According to this agricultural calendar, the Biblical year indeed begins in Tishri because this is the month when the winter rainy season is about to begin. It is the period that determines the fate of the entire region for the rest of the year. If the early rains fail to come, the nation faces drought. In ancient times, wars would break out as nations struggled over the limited resources. And not only in ancient times: some people say that one of the reasons for the outbreak of the recent civil war which devastated Syria was a prolonged drought which forced the farmers to leave their fields and go to cities where the unrest started.

In this light, we can better understand the full impact of the three-and-a-half years (James 5:17) of drought under Elijah. For four years, each year at this time, they expected rain, but it did not come. It caused a nationwide crisis, and a great famine in Samaria. King Ahab blamed Elijah, but he answered, “I have not troubled Israel, but you and your father’s house have, in that you have forsaken the commandments of the Lord and have followed the Baals.” (1 Kings 18:17-18)

The drought in Elijah’s time was linked to sin of the people. Instead of finding fault with Elijah, Ahab should have repented. And Elijah then calls on the people to repent, to take a stand (1 Kings 18:21).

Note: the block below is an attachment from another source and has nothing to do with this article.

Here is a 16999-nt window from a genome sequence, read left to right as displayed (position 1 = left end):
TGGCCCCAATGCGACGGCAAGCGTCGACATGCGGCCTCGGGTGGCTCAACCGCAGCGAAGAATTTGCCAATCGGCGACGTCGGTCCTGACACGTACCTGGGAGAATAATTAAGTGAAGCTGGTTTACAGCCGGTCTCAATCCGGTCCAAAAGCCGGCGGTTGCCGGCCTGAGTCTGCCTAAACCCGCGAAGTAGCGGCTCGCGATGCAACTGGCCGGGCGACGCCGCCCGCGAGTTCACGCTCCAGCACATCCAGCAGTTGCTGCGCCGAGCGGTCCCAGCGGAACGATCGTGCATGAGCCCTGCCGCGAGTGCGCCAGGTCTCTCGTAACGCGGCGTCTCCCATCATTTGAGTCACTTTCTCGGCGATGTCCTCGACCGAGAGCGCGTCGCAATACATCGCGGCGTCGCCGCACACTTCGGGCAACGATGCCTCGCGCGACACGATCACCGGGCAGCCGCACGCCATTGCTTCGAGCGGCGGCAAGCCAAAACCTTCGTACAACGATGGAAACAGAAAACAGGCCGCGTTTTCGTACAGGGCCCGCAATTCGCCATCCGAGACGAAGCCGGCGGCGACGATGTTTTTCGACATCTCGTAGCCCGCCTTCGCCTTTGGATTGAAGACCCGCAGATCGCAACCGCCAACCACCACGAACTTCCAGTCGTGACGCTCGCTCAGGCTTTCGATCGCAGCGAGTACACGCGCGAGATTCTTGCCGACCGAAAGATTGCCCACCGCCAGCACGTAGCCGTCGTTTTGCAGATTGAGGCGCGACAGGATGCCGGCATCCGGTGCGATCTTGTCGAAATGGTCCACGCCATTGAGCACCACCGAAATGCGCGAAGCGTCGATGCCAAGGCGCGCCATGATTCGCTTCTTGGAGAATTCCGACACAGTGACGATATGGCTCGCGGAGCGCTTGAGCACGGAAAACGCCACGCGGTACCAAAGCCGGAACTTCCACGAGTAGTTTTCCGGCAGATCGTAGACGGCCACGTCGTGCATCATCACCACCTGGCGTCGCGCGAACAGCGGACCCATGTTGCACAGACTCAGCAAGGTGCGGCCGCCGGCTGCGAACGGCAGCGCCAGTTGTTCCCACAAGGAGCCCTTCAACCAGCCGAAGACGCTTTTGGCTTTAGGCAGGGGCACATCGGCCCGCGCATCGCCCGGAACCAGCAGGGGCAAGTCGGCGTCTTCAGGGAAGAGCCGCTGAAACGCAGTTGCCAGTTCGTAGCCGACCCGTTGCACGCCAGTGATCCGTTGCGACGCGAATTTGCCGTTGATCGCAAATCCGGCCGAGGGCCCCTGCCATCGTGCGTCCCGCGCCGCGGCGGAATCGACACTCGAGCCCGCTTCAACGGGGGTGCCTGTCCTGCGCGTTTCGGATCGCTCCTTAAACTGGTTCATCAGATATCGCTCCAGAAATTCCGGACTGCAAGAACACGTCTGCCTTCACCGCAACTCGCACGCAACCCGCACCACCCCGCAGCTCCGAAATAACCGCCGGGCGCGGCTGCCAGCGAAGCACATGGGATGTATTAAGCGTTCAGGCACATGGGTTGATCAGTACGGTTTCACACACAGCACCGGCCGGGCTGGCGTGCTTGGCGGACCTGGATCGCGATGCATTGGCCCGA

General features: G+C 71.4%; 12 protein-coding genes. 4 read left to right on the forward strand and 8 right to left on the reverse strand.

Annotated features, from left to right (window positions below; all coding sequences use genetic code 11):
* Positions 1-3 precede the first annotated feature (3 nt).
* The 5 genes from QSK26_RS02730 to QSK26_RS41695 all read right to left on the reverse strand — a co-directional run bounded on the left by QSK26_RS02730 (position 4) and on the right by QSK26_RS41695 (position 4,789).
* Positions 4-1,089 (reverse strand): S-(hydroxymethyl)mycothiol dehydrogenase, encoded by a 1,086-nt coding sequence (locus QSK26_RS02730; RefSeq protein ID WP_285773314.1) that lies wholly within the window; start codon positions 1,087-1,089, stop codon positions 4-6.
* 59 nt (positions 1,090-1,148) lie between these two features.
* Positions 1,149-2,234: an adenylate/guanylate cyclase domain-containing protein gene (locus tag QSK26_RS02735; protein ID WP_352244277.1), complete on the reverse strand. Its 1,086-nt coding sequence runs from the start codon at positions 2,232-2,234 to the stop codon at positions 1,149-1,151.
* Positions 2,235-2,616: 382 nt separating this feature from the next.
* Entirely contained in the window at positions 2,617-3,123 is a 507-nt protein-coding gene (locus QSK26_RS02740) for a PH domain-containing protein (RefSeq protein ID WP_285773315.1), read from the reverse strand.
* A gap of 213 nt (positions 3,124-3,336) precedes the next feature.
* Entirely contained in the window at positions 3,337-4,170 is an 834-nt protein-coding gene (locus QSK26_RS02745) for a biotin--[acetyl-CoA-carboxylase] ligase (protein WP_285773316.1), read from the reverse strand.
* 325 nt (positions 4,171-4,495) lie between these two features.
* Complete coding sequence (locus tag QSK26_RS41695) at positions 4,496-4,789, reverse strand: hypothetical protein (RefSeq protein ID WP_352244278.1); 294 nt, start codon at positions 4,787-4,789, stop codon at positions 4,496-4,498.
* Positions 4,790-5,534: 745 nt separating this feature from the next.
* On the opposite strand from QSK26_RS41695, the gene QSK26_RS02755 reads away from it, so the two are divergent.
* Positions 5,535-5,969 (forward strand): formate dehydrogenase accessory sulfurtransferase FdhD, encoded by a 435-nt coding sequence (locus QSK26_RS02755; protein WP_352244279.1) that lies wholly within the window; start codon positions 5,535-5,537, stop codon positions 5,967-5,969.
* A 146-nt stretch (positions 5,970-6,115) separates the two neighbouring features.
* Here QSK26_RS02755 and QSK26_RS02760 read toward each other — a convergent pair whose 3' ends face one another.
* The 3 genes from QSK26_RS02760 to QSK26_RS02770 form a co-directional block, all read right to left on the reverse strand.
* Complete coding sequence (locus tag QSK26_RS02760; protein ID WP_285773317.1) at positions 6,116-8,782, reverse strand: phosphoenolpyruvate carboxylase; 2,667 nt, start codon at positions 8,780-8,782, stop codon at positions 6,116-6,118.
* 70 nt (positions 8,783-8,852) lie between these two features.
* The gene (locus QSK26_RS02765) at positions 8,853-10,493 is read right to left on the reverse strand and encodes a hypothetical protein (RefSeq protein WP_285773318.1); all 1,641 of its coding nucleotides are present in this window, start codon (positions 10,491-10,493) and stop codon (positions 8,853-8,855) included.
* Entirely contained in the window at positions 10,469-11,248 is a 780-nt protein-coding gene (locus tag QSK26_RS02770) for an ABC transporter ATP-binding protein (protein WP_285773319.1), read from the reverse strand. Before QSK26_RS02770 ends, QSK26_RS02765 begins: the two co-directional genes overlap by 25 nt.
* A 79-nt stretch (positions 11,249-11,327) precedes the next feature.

We have selected “The Days of Elijah” as the theme for this year’s Feast of Tabernacles. We sense that developments over the past year show similarity to those days of drought under Elijah. The global pandemic has changed the way we live in many aspects and it is not yet over. All this underlines our complete dependency on God and His full sovereignty. We have no control over the future, but God does. Therefore, the call to repentance, to return to the Lord with all our hearts and minds is in order.

And this is very much the message of the month of Tishri and the fall holidays. The Bible commands a special month of appointed times before the onset of the new agricultural year. It is to reaffirm the faith that the Lord is the sole force behind the fate of the coming season. We do not look to Nature, we do not worship Mother Earth, nor do we let the perceived changes of climate control us – instead, we put our trust in God who decides how the rainy season will unfold.